The foam insulation is a real communication issue. After I requested it, they suggested I skip the foam spray and go with regular fiberglass insulation. Their engineer said that unless the room was to be air conditioned 24/7, the foam creates too much of a tight air space and increases the chances for mold. At that time, the engineer and builder didn't realize that this space was going to have a mini-split heat pump unit installed maintaining temperatures in there (thus, running frequently). At that point I told them to keep the foam insulation...and that's where they dropped the ball.

I find myself complaining about a lot of things lately (not just this home construction) but I realize that posting my problems in this thread may help those looking to build something in the future. There are problems in building a new home that I never considered which have made me work a lot harder to keep my eye on everything little thing. If I wasn't bald already, the stress would have made my hair fall out by now.

Looking to the day I can re-read this thread in about a year and watch the progression from slab to serenity. (Pssst....the next workshop will be THREE TIMES BIGGER!!)

Later fellas. -Lee
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Old Oct 21, 2012, 10:31 PM
The Prez....... again
kenh3497's Avatar
United States, IA, Rockwell
Joined Jul 2011
4,167 Posts
Quote:
Originally Posted by yarsmythejr View Post
Me too.

I (Pssst....the next workshop will be THREE TIMES BIGGER!!)
Living in Iowa where every farmer has a "machine shed" where they keep all their farm equipment.... Every farmer I have ever talked to wishes their machine shed was at least half again as big. I good friend of mine built a 80 X120 foot, yes that is feet, shed. He wishes it were bigger.

I'd give both testicles for 1/10 of that space for a model shop.

Ken
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Old Oct 22, 2012, 12:44 PM
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USA, TX, Houston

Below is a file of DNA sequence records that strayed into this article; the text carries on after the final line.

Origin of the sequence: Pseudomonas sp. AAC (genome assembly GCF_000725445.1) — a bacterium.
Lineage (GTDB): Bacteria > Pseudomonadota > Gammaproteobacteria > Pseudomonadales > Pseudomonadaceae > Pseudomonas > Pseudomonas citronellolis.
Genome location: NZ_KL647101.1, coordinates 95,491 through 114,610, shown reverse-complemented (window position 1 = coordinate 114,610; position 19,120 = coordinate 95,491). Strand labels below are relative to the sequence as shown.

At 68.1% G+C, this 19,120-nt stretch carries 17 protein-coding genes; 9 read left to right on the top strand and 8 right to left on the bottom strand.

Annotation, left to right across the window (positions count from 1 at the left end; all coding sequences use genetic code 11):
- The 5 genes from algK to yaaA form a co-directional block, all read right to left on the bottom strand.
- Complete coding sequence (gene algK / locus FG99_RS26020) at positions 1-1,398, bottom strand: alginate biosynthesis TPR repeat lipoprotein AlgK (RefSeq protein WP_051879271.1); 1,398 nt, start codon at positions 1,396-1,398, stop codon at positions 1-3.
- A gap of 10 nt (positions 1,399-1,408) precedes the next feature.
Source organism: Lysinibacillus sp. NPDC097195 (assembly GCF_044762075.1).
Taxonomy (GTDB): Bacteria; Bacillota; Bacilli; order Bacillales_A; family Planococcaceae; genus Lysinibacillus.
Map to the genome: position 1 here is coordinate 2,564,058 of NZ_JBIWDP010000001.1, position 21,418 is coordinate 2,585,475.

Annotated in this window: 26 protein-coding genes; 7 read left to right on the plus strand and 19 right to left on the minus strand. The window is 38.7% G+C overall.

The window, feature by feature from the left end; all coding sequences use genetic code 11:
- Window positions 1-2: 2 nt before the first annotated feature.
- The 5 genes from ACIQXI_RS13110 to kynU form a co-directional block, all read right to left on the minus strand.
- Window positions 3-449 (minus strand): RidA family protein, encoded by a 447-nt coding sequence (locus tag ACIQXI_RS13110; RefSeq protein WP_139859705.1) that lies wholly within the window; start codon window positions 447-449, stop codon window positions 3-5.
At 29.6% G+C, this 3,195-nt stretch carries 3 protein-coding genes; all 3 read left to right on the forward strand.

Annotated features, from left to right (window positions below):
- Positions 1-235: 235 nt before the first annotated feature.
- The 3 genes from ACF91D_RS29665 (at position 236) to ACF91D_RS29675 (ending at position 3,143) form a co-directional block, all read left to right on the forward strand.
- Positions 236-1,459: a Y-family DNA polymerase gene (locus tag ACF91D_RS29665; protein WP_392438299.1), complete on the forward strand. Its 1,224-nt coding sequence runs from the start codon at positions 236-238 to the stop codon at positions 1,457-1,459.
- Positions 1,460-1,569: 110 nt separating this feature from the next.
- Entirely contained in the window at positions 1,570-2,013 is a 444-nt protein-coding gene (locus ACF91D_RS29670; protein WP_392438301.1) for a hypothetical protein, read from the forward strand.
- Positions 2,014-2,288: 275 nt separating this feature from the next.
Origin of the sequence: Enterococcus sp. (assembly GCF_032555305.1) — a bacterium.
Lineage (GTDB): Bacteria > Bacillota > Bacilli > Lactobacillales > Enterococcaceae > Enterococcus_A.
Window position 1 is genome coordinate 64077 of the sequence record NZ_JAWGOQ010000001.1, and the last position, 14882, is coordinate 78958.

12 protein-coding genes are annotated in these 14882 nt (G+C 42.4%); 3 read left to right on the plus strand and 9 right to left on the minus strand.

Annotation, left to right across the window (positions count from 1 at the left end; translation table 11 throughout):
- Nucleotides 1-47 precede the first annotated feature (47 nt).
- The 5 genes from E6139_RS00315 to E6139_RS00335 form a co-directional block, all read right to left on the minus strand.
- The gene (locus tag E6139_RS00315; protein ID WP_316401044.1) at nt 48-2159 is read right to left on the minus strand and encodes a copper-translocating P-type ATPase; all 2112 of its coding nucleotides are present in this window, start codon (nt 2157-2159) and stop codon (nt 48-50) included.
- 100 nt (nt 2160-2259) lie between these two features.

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Update 10/22/12

Good news - Met with the builder's electrical contractor today and pointed out my concern. He agreed with my assessment and took about 2 minutes to rewire the garage so that the workshop would be separate from the rest of the garage. He also installed my 220v line for my mini-split A/C unit while I was there.

I think I heard my contractor say they were planning to spray foam the house AND GARAGE this Friday. Stay Tuned!
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Old Oct 22, 2012, 01:42 PM
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LaGrange, GA
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That's awesome Lee, glad it's working out to YOUR plan!
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Old Oct 23, 2012, 03:04 AM
B for Bruce
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The 'Wack, BC, Canada
Joined Oct 2002
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Given the recent comments on shop size I guess it could be considered to be gloating if I were to let it slip out that I'm working on my retirement shop renos. Between the garage where the metal working stuff is located and the basement where the wood working and model factory will be I've got 1600 sq feet of total shop area. Big enough that I've even got a corner for a "toy lounge" where the reference and plans library will be along with an L shaped sectional couch where we can haul out and sit around looking at the latest projects with a beer fridge within arm's reach....

Oh, sorry, did that just slip out from my fingers?
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Old Oct 23, 2012, 09:06 AM
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USA, TX, Houston
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Originally Posted by BMatthews View Post
Given the recent comments on shop size I guess it could be considered to be gloating if I were to let it slip out that I'm working on my retirement shop renos. Between the garage where the metal working stuff is located and the basement where the wood working and model factory will be I've got 1600 sq feet of total shop area. Big enough that I've even got a corner for a "toy lounge" where the reference and plans library will be along with an L shaped sectional couch where we can haul out and sit around looking at the latest projects with a beer fridge within arm's reach....

Oh, sorry, did that just slip out from my fingers?
That's great. Looking forward to that build thread. Got one going yet?
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Old Oct 23, 2012, 06:44 PM
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United States, AZ, Gilbert
Joined Jun 2008
852 Posts
I am planning on putting some pegboard up in my garage to supplement my storage. Here is something I found that you may like to read, seems he too had a problem with the hooks always coming loose so he solved that problem in his design.

http://www.woodsmithshop.com/downloa...gboardrack.pdf

SunDevilPilot
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Old Oct 23, 2012, 07:02 PM
wood is good
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United States, CA, Marina Del Rey
Joined Jun 2012
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Quote:
Originally Posted by BMatthews View Post